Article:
You can buy followers, but you can’t buy the right kind of followers. The U.S. State Department learned the hard way.
Facebook may forever be in a state of advertising woe, but it hasn’t had a problem milking money from the U.S. State Department. An internal report chides the department spending $630,000 for Facebook likes, boosting followers from 100,000 to 2 million on its main page.
When it comes to wasteful government spending, $630,000 is a pittance. What’s more interesting is the insight the case study provides into the pitfalls of trusting Facebook with your advertising money.
Indeed, like a lot of people who’ve bought followers on Facebook, the department soon found the return was hardly worth it. Many of those 2 million followers barely engaged, or when they were, they had little of value to add. You can buy followers, but you can’t buy the right kind of followers.
“Many in the bureau criticize the advertising campaigns as ‘buying fans’ who may have once clicked on an ad or ‘liked’ a photo but have no real interest in the topic and have never engaged further,” the department’s inspector general wrote in the report.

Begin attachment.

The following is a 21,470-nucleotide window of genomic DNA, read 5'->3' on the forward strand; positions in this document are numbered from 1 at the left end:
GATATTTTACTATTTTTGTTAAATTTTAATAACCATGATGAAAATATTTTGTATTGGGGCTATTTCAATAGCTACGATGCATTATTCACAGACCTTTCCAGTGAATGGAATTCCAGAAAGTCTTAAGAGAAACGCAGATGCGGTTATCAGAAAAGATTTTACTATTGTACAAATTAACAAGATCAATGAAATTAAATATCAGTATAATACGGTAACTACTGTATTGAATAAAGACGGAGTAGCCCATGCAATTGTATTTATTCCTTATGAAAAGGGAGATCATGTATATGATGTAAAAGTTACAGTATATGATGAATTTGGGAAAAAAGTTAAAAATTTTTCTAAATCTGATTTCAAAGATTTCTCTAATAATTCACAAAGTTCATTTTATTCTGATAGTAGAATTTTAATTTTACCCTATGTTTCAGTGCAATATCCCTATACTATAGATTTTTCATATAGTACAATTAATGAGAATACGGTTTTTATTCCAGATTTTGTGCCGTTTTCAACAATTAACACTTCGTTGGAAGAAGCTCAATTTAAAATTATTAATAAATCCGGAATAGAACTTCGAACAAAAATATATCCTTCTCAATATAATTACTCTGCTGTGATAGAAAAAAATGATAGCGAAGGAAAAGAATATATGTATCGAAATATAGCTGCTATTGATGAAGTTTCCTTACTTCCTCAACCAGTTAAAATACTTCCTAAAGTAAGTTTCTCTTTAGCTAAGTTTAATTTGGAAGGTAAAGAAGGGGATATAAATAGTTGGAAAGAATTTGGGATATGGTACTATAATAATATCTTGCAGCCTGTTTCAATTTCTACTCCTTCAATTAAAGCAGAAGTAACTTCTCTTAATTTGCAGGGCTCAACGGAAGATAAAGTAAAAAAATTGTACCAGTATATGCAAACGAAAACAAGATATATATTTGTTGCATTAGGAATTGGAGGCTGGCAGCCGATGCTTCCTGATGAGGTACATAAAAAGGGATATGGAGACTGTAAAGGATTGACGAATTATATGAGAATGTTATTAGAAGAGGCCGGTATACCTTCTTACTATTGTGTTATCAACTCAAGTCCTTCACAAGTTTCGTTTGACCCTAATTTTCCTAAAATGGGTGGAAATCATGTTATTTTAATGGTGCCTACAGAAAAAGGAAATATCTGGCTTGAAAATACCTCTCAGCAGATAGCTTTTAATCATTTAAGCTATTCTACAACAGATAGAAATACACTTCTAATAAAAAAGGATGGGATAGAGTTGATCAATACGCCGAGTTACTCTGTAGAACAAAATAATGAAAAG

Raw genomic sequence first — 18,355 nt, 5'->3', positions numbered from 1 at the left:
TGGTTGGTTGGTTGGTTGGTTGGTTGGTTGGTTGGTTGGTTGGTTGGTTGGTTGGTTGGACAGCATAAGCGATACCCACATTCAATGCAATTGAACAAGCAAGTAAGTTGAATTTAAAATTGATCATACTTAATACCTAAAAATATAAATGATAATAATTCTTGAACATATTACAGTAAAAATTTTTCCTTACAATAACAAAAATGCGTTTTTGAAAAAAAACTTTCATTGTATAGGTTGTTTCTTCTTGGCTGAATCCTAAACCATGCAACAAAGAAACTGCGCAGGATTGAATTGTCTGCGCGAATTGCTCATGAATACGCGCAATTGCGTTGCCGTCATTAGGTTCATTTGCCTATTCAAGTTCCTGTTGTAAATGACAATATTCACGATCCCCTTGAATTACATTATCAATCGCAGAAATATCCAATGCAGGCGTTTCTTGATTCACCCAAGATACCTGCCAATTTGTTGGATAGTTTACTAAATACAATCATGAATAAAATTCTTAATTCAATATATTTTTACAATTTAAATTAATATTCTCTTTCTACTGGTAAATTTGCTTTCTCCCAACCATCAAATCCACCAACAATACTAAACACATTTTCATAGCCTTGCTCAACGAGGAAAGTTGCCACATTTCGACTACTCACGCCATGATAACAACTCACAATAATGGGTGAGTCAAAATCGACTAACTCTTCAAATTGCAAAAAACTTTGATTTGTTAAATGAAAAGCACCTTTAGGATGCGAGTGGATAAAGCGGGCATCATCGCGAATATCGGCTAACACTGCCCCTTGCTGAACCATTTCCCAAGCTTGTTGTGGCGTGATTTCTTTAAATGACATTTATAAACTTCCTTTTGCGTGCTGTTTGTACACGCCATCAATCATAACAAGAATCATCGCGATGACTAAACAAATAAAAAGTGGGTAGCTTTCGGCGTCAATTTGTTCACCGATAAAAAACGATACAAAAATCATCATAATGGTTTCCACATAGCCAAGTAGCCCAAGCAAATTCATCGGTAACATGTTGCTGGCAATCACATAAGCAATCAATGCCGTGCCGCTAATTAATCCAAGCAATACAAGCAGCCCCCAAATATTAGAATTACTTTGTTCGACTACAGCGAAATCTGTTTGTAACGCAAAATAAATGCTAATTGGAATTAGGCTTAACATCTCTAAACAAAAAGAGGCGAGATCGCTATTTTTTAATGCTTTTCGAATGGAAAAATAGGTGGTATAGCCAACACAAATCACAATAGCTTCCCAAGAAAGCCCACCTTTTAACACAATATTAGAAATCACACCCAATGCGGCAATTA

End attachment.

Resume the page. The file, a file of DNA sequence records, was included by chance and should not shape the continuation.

One comment particularly insipid comment singled out by the report read: “So nice pic.” (We presume it was referring to a pretty photograph.)
Making things worse, the department soon realized that paying for followers wasn’t enough. It now had to pay again just to reach them.
This was thanks to an infamous change Facebook made to its newsfeed algorithm in September 2012, which severely cut into a page’s reach. Around the same time, Facebook launched a new advertising feature that let page owners pay to reach more of their followers. This immediately caused a problem for the State Department:
“This change sharply reduced the value of having large numbers of marginally interested fans and means that IIP must continually spend money on sponsored story ads or else its ‘reach’ statistics will plummet.”
The effects were profound. One post on “Cyber Censorship,” for instance, reached 234,000 Facebook users on its first day, but “only about 20,000 would have received the item on their newsfeed without advertising.” Same goes for a post on “Women and the Web,” which reached 360,000 viewers thanks to advertising; only 27,000 would have seen it without the paid push.
The lesson? Be careful advertising on Facebook. You might get stuck in a money pit.
Read the full report at the Washington Examiner.
Illustration by Jason Reed
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